Surprisingly, it was only recently recognized that the need for an energy source to sustain the vertical mixing (lifting dense water through lighter) has important consequences. The difficulties of driving fluid motions by surface heating and evaporation mean that a mechanical source of energy must control not only the directly wind-driven flows, but also the deep-water components of the meridional overturning circulation. There are only two candidates for such a source: winds and tides.

For over 75 years13,14 it was thought that the tides dissipated almost entirely by friction in the shallow seas above the continental shelves. But Munk and I concluded3 that about half of the power required to return the deep waters to the surface was coming from mixing driven primarily by dissipation of tidal energy — principally lunar, but with a minor solar component — in the deep ocean (Fig. 1). Now, by fitting a dynamical model to satellite altimetric measurements of the tides, Egbert and Ray2 have produced an observational estimate of 1 terawatt of open-ocean tidal dissipation. Their numbers are not definitive, but they are in agreement with the energy values required by the deep upwelling, and with the total — shallow (about 2 terawatts) plus deep — energy losses implied by the lunar recession.

Figure 1: The Moon was not usually believed to be involved in the general circulation of the oceans.
figure1

But in Russian literature, Private Kozma Prutkov, regarded as quite dim, usually produces the right answers. When asked which is more important, the Sun or Moon, he replies: “The Moon, of course, because the sun shines only in daytime when it is bright anyhow…“. (Drawing by M. Dormer16.)

If the hypothesis of tide- and wind-driven controls on the rates at which the ocean transports heat and fresh water survives further tests, there are several implications. One is that it brings into question the extent to which uniform-mixing models of the ocean circulation could either reproduce the present-day circulation or predict responses to external changes. The hypothesis also suggests that the rate-limiting15 factor for oceanic heat transport is not primarily the surface density gradient imposed on the ocean; rather, it is the strengths and patterns of the wind, and the distributions of the tides.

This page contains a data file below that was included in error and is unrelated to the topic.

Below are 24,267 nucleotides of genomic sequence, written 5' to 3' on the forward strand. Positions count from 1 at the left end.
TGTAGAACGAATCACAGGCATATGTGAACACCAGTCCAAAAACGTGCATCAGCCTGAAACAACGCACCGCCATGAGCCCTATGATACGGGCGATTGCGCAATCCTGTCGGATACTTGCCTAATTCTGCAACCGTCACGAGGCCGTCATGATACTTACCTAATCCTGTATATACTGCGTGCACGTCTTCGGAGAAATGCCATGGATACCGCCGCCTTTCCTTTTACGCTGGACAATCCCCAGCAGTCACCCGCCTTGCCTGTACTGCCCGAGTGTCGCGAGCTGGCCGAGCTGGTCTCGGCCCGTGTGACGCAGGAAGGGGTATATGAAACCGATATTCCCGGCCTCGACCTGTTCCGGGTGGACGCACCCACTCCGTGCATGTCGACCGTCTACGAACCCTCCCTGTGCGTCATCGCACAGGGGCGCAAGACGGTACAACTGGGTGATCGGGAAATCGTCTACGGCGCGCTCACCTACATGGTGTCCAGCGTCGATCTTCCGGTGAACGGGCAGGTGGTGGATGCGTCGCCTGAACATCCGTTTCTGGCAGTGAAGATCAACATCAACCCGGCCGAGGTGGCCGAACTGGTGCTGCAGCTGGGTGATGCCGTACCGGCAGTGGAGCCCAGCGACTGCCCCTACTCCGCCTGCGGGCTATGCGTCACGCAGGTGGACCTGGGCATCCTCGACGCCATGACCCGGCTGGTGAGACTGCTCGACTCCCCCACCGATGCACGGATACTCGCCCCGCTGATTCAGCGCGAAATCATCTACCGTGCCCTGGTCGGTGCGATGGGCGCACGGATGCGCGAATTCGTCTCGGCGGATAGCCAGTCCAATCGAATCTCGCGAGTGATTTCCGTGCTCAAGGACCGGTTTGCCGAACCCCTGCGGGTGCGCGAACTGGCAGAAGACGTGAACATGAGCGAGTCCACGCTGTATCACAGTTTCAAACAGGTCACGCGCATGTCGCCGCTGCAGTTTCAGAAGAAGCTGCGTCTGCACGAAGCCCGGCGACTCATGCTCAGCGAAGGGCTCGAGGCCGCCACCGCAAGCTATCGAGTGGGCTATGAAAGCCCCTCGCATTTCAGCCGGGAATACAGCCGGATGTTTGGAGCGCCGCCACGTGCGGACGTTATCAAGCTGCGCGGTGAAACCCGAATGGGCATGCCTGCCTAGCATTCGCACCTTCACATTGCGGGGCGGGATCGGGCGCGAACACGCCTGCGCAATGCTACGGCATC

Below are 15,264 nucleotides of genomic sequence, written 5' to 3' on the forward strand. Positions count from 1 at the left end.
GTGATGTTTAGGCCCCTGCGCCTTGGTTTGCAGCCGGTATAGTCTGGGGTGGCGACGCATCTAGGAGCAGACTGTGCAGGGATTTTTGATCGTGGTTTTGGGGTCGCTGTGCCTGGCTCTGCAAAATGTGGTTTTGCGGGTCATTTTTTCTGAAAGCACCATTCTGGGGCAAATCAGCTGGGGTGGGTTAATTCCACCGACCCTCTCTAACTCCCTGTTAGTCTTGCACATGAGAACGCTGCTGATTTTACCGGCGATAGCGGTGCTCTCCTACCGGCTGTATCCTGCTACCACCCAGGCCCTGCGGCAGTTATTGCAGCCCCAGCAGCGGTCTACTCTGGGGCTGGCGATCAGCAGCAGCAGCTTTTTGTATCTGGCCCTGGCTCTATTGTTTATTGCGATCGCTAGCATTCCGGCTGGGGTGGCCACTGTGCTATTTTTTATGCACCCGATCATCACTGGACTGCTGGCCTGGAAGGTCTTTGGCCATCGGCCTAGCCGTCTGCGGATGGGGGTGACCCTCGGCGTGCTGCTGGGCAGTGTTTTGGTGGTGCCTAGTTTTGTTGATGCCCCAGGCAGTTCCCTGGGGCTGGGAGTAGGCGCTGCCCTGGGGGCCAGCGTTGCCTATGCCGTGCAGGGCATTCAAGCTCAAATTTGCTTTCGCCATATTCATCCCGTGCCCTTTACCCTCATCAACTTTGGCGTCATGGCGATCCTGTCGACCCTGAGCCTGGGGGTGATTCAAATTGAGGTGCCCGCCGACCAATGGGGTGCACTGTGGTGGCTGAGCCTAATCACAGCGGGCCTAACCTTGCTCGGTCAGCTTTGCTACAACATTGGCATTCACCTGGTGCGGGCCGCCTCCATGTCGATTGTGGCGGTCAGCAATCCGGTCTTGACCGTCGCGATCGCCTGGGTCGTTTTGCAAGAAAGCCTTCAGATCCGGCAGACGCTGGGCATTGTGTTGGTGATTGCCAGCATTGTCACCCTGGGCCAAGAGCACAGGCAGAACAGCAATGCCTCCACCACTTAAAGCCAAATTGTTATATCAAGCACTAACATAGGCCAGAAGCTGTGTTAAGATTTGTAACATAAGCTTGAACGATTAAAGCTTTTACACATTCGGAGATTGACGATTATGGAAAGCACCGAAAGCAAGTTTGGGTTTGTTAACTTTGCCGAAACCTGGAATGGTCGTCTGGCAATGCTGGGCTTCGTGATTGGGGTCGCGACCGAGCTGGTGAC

What would be the consequences if the hypothesis is correct? One is that the atmospheric wind patterns would have to be known in considering past and future climate change. The other is that changes in tidal distributions and the consequent mixing would need to be understood over geological time. During the Last Glacial Maximum, the sea level was about 130 metres lower than today. This configur- ation removed much of the present regions of shallow-water energy dissipation and changed the deep-ocean tides, presumably affecting oceanic heat transport. Over longer periods in the past, the entire continental configuration was different, with radically different tidal distributions and mixing. It appears that the tides are, surprisingly, an intricate part of the story of climate change, as is the history of the lunar orbit.

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Correspondence to Carl Wunsch.

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Wunsch, C. Moon, tides and climate. Nature 405, 743–744 (2000). https://doi.org/10.1038/35015639